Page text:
On this week’s California Sun Podcast, host Jeff Schechtman talks with S.F. Chronicle urban design critic John King, whose new book “Portal” tells the story of San Francisco through its one of its most recognizable landmarks, the Ferry Building. At the time of its construction in the late 1800s, American cities impressed arrivals to town with big train depots that “put on a show,” King said. “So San Francisco wanted one, except it was on the edge of water on three sides, so a train depot was kind of irrelevant. So it turned into the grandest ferry depot in the country.”
Alan Hostetter, a former police chief of La Habra, was sentenced to more than 11 years in prison on Thursday after being convicted of joining the Jan. 6 riot at the U.S. Capitol with a hatchet in his backpack. During his sentencing hearing, Hostetter delivered a lengthy conspiratorial rant, at one point praising Republican presidential candidate Vivek Ramaswamy for suggesting that the Capitol siege was an “inside job.” “These conspiracy theories are no longer fringe,” Hostetter said. Assistant U.S. Attorney Anthony Mariano called Hostetter a “terrorist.” NPR | A.P.
A federal grand jury indicted Hunter Biden on nine tax charges on Thursday as a special counsel investigation into his business dealings intensifies. Biden, who lives in Malibu, was accused of a scheme to evade $1.4 million in taxes on income from foreign businesses between 2016 to 2019. “The defendant spent this money on drugs, escorts and girlfriends, luxury hotels and rental properties, exotic cars, clothing, and other items of a personal nature, in short, everything but his taxes,” prosecutors wrote. The N.Y. Times described the indictment as “a withering play-by-play of personal indulgence with potentially enormous political costs for his father.”
The Hollywood sign is turning 100 years old this year. The exact timing of its construction is unknown. But according to press reports from the time, it was on this day — Dec. 8, 1923 — that 3,700 light bulbs first illuminated the sign, making it a beacon in the night sky.
While intended as temporary advertising for the Hollywoodland real estate development, the sign was eventually embraced as a symbol of America’s dream factory. Over the years, it was periodically coopted by marketers, pranksters, and activists who trudged up the hill and altered the 45-foot white letters to fit their message.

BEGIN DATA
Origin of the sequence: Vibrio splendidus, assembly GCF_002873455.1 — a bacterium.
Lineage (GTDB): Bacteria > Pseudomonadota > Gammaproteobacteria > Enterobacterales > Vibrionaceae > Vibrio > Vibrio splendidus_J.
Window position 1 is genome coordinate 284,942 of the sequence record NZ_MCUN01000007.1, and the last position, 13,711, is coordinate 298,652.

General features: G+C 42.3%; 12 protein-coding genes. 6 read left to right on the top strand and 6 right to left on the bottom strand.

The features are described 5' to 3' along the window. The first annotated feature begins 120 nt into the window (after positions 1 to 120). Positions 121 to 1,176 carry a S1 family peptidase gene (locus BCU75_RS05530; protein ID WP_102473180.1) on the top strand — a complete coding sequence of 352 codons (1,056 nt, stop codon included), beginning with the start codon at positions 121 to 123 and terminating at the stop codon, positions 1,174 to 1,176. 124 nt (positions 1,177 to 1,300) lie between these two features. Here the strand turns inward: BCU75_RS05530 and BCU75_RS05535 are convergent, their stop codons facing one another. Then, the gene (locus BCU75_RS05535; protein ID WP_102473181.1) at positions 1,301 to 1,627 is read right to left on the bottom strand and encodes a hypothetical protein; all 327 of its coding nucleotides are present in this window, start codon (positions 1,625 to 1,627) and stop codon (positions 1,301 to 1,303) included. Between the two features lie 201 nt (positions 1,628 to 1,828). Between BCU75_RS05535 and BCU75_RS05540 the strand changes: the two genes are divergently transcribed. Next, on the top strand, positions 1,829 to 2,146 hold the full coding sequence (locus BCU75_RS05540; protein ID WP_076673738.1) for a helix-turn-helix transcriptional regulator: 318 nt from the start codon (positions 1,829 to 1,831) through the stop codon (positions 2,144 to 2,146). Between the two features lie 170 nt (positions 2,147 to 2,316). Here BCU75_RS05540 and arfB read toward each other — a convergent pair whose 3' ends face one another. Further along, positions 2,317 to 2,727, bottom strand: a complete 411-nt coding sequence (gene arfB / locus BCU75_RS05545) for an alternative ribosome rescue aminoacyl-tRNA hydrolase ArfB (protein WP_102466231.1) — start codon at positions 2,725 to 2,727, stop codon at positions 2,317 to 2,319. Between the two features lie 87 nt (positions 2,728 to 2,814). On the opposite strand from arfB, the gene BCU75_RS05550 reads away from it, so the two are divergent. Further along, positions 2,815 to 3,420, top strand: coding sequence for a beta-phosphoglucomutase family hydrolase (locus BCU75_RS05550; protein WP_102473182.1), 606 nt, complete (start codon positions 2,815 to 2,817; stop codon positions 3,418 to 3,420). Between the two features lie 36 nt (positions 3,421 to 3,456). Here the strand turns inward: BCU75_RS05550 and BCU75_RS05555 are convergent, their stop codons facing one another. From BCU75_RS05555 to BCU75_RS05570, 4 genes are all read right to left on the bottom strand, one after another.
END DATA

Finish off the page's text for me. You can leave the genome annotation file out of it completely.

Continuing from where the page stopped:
Here’s a look back at some alterations of the Hollywood sign. 👇
In case you missed it
Five items that got big views over the past week:
- In 1995, Jim Goldberg released his seminal photobook “Raised By Wolves,” about California street kids fumbling through lives beset by addiction and violence. Nearly 30 years later, the pictures are disturbing, beautiful, and sadly timeless. Magnum Photos
- After the 1906 San Francisco earthquake, relief groups built more than 5,600 single-story structures for refugees. Dozens of the historic “earthquake shacks” still remain. A restored 611-square-foot specimen just hit the market for $898,000. Realtor.com
- The Art Deco Georgian Hotel opened along Santa Monica’s waterfront in 1933, drawing guests including Clark Gable, Marilyn Monroe, and Charlie Chaplin. The basement speakeasy has now reopened for the first time in more than 60 years with dim lighting, velvet curtains, and live jazz. Eater Los Angeles | World of Interiors
- Reporting fellow Angie Orellana Hernandez showed some mettle for her first big story in the L.A. Times: a profile of Los Angeles’ last porn theater. Venturing into the darkened halls of the Tiki Theater, she met the men who pay $20 for four-hour tickets to see such features as “Tiny & Tight Size Queens 2” and “Stepmom Seductions.” L.A. Times
- Between 2015 and 2020, the British photographer Zoe Childerley made several trips to an area around Joshua Tree for a project about the characters scratching out lives there. She focused largely on the women “embracing this formidable wild life.” Lens Culture | PhMuseum
Thanks for reading!
The California Sun is written by Mike McPhate, a former California correspondent for the New York Times.